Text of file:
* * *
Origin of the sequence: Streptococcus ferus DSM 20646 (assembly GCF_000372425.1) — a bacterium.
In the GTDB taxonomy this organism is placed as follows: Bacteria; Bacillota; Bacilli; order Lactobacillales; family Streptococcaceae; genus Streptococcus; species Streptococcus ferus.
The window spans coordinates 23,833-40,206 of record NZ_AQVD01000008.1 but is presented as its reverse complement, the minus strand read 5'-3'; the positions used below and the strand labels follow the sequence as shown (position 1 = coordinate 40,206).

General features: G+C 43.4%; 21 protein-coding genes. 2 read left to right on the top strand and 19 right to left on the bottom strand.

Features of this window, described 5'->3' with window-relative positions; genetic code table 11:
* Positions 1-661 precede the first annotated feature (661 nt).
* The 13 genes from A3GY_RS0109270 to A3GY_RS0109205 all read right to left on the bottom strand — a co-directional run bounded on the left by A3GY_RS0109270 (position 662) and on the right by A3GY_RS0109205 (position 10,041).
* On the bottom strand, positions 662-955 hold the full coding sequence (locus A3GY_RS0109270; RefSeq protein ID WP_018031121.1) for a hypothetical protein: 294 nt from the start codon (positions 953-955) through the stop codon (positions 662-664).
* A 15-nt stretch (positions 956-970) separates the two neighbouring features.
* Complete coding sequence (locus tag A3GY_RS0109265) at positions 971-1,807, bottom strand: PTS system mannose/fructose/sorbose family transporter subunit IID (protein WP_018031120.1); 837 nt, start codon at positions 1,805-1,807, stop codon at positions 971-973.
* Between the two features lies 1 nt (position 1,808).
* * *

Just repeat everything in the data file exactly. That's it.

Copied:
Origin of the sequence: Streptococcus ferus DSM 20646 (assembly GCF_000372425.1) — a bacterium.
In the GTDB taxonomy this organism is placed as follows: Bacteria; Bacillota; Bacilli; order Lactobacillales; family Streptococcaceae; genus Streptococcus; species Streptococcus ferus.
The window spans coordinates 23,833-40,206 of record NZ_AQVD01000008.1 but is presented as its reverse complement, the minus strand read 5'-3'; the positions used below and the strand labels follow the sequence as shown (position 1 = coordinate 40,206).

General features: G+C 43.4%; 21 protein-coding genes. 2 read left to right on the top strand and 19 right to left on the bottom strand.

Features of this window, described 5'->3' with window-relative positions; genetic code table 11:
* Positions 1-661 precede the first annotated feature (661 nt).
* The 13 genes from A3GY_RS0109270 to A3GY_RS0109205 all read right to left on the bottom strand — a co-directional run bounded on the left by A3GY_RS0109270 (position 662) and on the right by A3GY_RS0109205 (position 10,041).
* On the bottom strand, positions 662-955 hold the full coding sequence (locus A3GY_RS0109270; RefSeq protein ID WP_018031121.1) for a hypothetical protein: 294 nt from the start codon (positions 953-955) through the stop codon (positions 662-664).
* A 15-nt stretch (positions 956-970) separates the two neighbouring features.
* Complete coding sequence (locus tag A3GY_RS0109265) at positions 971-1,807, bottom strand: PTS system mannose/fructose/sorbose family transporter subunit IID (protein WP_018031120.1); 837 nt, start codon at positions 1,805-1,807, stop codon at positions 971-973.
* Between the two features lies 1 nt (position 1,808).